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6 comments:

Anonymous said...

From the rational and also if one can call it that , the philosophical viewpoint , this is good stuff . But its real appeal lies in your ability to catch the moment in the reporting of conversation. You have a wonderful ear for conversation and you interlace it into your narratives in such a skilful way tht you cannot fail to maintain the full interest of the reader .

I come to your blogs with great anticipation and certainly I have never been disappointed . Looking forward to much more.

patterjack

Brian said...

having trouble logging on here

Mary Witzl said...

Thank you, Brian. I have trouble logging on too. Sometimes the system seems to feel that my user name is the same as my e-mail address, but there are times that is rejected and I keep having to try other combinations. Up until now I just assumed this was due to my own ineptitude. If you are having the same problem, though, that is heartening -- it can't be just me. I just hope that we can get it ironed out so that you won't tire of visiting my blog. You and Kim are my only visitors so far, and I wouldn't want to lose you.

If you look forward to more of this, rest assured that as long as I can keep fighting the kids off the computer, I can keep this coming. I feel like a bore at a party who finds someone hanging onto her every word -- I am anxious to keep your attention until eventually you look at your watch and wander off . . .

Kim Ayres said...

Irony is a tough one to communicate on the blog sometimes, especially when you have visitors from a wide range of backgrounds and cultures. There have been several times that I've created a post where the humour was knowing, only to find that some of my readers had taken it literally. In fact there have been occasions when virtually the entire contents of the comments section has been me trying to point out that I was exaggerating for comic effect. Of course all jokes lose their humour when you have to explain them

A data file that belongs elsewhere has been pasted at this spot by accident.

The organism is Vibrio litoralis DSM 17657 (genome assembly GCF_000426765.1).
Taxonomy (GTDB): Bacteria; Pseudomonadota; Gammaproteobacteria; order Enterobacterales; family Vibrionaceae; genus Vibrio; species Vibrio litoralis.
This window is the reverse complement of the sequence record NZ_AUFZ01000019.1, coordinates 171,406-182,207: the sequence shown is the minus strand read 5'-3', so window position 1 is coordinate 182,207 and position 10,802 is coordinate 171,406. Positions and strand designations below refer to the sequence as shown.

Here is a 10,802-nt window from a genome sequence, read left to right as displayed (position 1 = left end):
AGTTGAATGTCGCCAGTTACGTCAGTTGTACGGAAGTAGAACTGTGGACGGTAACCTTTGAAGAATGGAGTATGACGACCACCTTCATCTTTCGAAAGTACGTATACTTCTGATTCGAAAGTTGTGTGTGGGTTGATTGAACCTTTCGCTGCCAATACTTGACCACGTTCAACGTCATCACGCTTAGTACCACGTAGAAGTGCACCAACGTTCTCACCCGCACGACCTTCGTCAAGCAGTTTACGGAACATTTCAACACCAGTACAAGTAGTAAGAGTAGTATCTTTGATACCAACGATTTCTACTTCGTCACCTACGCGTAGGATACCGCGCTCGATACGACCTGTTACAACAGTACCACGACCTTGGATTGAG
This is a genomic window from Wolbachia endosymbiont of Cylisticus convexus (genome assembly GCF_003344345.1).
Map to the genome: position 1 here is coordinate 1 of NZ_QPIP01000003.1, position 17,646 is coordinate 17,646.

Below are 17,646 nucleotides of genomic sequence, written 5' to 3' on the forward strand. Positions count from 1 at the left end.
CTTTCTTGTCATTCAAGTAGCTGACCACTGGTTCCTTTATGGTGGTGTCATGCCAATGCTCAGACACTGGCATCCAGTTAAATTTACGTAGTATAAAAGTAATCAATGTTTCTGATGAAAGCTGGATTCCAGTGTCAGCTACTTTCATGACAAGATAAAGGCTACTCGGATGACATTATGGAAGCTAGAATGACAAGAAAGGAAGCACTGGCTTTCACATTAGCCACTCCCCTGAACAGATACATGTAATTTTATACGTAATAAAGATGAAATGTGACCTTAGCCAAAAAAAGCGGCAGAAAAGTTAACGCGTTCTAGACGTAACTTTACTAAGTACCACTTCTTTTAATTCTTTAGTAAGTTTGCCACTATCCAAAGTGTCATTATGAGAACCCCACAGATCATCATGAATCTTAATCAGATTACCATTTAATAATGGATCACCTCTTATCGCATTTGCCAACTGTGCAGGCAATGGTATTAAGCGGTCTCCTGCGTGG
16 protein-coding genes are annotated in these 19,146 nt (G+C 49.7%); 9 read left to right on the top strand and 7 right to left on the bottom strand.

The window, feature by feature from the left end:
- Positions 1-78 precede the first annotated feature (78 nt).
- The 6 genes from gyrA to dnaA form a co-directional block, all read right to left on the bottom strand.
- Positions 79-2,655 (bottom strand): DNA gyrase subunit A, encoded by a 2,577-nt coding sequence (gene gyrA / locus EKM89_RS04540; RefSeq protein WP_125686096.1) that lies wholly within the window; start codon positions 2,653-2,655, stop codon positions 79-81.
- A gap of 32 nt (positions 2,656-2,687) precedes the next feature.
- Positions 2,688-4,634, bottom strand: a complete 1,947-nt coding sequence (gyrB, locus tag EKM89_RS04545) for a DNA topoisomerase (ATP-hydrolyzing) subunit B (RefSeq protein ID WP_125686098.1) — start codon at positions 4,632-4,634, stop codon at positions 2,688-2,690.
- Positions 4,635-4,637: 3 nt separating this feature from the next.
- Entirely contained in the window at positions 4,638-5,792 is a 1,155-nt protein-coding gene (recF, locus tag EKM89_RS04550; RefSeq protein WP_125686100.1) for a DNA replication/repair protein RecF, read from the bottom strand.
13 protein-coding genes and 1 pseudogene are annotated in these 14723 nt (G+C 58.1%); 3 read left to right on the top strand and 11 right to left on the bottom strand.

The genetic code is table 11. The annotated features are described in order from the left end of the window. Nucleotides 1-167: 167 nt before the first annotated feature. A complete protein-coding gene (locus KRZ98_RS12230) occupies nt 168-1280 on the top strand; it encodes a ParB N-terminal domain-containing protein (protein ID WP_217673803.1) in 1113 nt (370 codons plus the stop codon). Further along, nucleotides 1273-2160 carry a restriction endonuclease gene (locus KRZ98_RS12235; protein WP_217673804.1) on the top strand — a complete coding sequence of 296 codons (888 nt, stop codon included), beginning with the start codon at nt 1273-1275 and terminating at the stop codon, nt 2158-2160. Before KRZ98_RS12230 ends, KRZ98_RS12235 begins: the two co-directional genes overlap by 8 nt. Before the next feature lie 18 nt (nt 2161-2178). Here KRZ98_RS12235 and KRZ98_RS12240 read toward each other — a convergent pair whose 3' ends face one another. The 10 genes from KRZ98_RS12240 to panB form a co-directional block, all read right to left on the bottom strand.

Mary Witzl said...

I read one of your comments a few months ago, Kim, after the flash fiction competition that neither of us won. I was absolutely positive that what you wrote was ironically intended, but I think a few of your readers took it seriously. I thought your comment was very funny, by the way -- about a Halloween costume your mother had made for you and how you felt you should have won the 'Best Costume' prize.

You are right in saying that a wide variety of cultures and backgrounds can make irony difficult to communicate in a blog. Still, it is an interesting challenge, isn't it?

Kim Ayres said...

Ah yes, the Competition post - just been back to check it. I think that was probably the one I was thinking of in my last comment.

It reminds me of a sketch I saw on a comedy programme years ago about a guy called Mr Sarcastic where everything he said was in that tone and meant the opposite, and eveyone thought he was terribly funny. Then he was accused of murdering someone and was in the court, making everyone laugh as he said, "Oh, yeah, right, of course I killed him". After the laughter had died down the judge asked the clerk to read back what the defendant had said. In the cold reading without the sarcasm it just read as "Oh. Yes. Right. Of course I killed him.

Guilty!